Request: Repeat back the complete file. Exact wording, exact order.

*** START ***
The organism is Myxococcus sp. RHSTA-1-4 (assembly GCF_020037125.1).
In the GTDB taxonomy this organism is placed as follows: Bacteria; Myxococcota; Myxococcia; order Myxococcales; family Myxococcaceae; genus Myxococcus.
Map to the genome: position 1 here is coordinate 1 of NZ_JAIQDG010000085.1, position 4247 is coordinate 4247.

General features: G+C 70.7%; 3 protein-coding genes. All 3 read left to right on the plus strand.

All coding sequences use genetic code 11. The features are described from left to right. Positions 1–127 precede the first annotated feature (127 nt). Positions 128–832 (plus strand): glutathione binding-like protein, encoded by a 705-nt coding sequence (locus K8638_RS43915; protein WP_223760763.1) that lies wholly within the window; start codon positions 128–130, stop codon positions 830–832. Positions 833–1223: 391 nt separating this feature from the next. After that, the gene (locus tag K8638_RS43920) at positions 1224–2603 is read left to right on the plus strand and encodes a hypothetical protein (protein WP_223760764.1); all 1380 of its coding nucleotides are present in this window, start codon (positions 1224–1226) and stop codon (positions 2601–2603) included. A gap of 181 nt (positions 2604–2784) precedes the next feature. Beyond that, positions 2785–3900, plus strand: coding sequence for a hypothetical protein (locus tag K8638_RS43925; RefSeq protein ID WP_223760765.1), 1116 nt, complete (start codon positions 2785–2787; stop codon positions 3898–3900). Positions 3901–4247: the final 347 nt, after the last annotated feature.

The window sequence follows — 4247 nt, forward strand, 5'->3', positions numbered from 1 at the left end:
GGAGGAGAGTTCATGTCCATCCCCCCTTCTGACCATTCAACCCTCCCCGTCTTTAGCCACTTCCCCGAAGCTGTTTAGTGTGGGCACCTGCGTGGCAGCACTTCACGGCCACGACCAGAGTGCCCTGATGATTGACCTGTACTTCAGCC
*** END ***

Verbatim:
The organism is Myxococcus sp. RHSTA-1-4 (assembly GCF_020037125.1).
In the GTDB taxonomy this organism is placed as follows: Bacteria; Myxococcota; Myxococcia; order Myxococcales; family Myxococcaceae; genus Myxococcus.
Map to the genome: position 1 here is coordinate 1 of NZ_JAIQDG010000085.1, position 4247 is coordinate 4247.

General features: G+C 70.7%; 3 protein-coding genes. All 3 read left to right on the plus strand.

All coding sequences use genetic code 11. The features are described from left to right. Positions 1–127 precede the first annotated feature (127 nt). Positions 128–832 (plus strand): glutathione binding-like protein, encoded by a 705-nt coding sequence (locus K8638_RS43915; protein WP_223760763.1) that lies wholly within the window; start codon positions 128–130, stop codon positions 830–832. Positions 833–1223: 391 nt separating this feature from the next. After that, the gene (locus tag K8638_RS43920) at positions 1224–2603 is read left to right on the plus strand and encodes a hypothetical protein (protein WP_223760764.1); all 1380 of its coding nucleotides are present in this window, start codon (positions 1224–1226) and stop codon (positions 2601–2603) included. A gap of 181 nt (positions 2604–2784) precedes the next feature. Beyond that, positions 2785–3900, plus strand: coding sequence for a hypothetical protein (locus tag K8638_RS43925; RefSeq protein ID WP_223760765.1), 1116 nt, complete (start codon positions 2785–2787; stop codon positions 3898–3900). Positions 3901–4247: the final 347 nt, after the last annotated feature.

The window sequence follows — 4247 nt, forward strand, 5'->3', positions numbered from 1 at the left end:
GGAGGAGAGTTCATGTCCATCCCCCCTTCTGACCATTCAACCCTCCCCGTCTTTAGCCACTTCCCCGAAGCTGTTTAGTGTGGGCACCTGCGTGGCAGCACTTCACGGCCACGACCAGAGTGCCCTGATGATTGACCTGTACTTCAGCC